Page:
Even in a time of uncertainty where markets are shrinking, some organisations can continue to find opportunity and growth. The secret is in caring for a precious asset your organisation already has: your customers. Carolyn Blunt tells us how.
Customer-centric organisations have more than just a feel-good culture. When properly implemented, customer-centricity is a model that impacts upon a business’s processes, culture, and technology. Customer-centric strategies work by making customers a central focal point, around which the organisation structures its operations. The goal is not only to deliver a more satisfying customer experience, but to provide greater customer insight and value to the business.
Here are five practical tips to focus on your existing customers:
1. Get closer to your customers
Know them so you can position products and services more effectively to win more business. Share role-appropriate customer information and profiling with staff.
As part of your CRM strategy and utilising your system technology your agents can be trained to engage customers in healthy rapport and ask helpful questions that customers are happy to answer. Cross-selling and up-selling are basic techniques that any sales advisors should be properly trained in.
2. Less is more
Fewer call contacts of better quality and efficiency are preferred by your customers and are more cost effective for you. Are system call notes the best they can be? Are advisors trained to use the system effectively so data is properly captured and quality checked first time around?
Simple techniques such as using the phonetic alphabet  and repeating back numbers and post codes can avoid problems and delays. At shift changes do your advisors update each other about on-going customer issues effectively?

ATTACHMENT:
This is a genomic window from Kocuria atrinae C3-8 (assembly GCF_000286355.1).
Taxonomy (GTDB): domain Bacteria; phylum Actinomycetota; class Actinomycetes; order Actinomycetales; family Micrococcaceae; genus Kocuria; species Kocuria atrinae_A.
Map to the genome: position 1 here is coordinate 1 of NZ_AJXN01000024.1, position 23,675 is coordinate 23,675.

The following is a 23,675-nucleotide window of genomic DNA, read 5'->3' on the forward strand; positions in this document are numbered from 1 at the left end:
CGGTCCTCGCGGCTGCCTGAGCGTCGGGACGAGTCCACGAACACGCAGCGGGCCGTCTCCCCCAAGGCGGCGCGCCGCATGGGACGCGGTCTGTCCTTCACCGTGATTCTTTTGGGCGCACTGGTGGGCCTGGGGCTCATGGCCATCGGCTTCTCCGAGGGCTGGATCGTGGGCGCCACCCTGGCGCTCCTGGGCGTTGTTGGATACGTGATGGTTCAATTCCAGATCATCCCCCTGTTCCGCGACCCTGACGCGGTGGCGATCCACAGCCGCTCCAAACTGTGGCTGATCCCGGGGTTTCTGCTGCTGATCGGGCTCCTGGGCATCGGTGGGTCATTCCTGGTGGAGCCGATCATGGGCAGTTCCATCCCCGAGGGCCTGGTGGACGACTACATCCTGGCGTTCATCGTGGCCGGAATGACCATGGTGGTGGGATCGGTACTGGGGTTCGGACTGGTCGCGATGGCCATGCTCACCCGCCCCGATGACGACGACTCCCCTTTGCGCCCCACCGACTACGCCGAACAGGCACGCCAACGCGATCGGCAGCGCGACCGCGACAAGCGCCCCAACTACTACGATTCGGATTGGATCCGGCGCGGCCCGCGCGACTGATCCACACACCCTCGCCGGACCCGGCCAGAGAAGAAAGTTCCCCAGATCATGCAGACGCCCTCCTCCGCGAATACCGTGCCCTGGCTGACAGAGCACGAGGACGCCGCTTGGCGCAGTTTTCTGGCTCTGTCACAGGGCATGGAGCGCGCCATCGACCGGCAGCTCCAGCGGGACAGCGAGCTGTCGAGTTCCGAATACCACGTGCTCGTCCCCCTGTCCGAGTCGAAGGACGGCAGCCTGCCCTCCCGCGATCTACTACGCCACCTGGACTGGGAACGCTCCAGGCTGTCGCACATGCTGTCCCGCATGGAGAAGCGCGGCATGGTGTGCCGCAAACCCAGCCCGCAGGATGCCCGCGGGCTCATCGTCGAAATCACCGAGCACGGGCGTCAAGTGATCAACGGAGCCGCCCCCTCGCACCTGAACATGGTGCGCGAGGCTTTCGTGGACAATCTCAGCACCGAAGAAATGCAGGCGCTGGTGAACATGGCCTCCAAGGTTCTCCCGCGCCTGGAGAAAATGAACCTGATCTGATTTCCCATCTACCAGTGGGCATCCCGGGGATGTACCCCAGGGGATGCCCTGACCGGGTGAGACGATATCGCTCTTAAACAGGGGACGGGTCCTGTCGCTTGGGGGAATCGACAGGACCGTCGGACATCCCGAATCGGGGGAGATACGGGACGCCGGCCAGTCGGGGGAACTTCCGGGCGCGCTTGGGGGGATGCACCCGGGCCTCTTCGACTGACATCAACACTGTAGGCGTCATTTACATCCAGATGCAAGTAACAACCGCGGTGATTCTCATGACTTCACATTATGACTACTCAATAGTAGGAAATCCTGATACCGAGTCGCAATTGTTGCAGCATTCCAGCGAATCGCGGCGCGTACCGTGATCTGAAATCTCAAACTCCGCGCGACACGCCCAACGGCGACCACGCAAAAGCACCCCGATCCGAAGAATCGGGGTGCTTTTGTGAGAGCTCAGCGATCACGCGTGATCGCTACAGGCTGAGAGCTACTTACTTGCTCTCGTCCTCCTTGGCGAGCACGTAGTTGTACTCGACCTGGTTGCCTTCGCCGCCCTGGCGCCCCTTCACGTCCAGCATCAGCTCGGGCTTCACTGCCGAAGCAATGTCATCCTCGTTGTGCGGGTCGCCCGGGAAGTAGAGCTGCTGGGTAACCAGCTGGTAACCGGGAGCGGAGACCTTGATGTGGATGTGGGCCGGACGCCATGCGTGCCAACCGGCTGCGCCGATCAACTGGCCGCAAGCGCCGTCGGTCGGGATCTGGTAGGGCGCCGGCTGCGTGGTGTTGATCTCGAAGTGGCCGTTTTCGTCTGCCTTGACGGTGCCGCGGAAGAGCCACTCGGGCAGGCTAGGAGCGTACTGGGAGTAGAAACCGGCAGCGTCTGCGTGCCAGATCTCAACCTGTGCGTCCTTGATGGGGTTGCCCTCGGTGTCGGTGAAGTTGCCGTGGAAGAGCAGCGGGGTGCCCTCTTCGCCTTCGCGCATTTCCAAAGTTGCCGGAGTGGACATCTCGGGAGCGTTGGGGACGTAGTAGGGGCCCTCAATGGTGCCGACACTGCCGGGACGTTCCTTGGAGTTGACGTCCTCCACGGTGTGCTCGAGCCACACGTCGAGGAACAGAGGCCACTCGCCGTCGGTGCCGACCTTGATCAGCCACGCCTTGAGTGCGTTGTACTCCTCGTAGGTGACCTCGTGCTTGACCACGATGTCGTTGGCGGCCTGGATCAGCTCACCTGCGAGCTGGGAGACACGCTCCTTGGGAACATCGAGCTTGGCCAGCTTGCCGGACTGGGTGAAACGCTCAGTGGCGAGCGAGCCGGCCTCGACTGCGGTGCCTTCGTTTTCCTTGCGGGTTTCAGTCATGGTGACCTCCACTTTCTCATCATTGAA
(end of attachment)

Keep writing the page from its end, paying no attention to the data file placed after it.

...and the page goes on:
3. Tell it to me straight
Ask for customer feedback and really listen to what they tell you. The average business doesn’t hear from 96 per cent of its unhappy customers.
For every complaint received, on average, there will be at least 26 other customers with problems, 6 of which will be serious ones. People do not think complaining is worth the time and effort or else they don’t know where or how to complain or they don’t think anything will happen as a result of their complaint.
Non-complainers are the least likely group to buy from the organisation again. 65-90 per cent of them will never come back and the organisation will never know why. Satisfactory handling of complaints means that 54 per cent of customers will buy again. If the complaint is handled quickly and efficiently this rises to 80-95 per cent. The customer who gains a satisfactory outcome to a complaint is unlikely to continue to hold the complaint against the organisation.
Building rapport and using customer service techniques gives you the opportunity to find out customers’ likes and dislikes to avoid complaints, but if complaints do arise, the customer should feel comfortable and confident about telling you. This gives you a chance to redeem your organisation, that otherwise may have been missed, so welcome those complaints!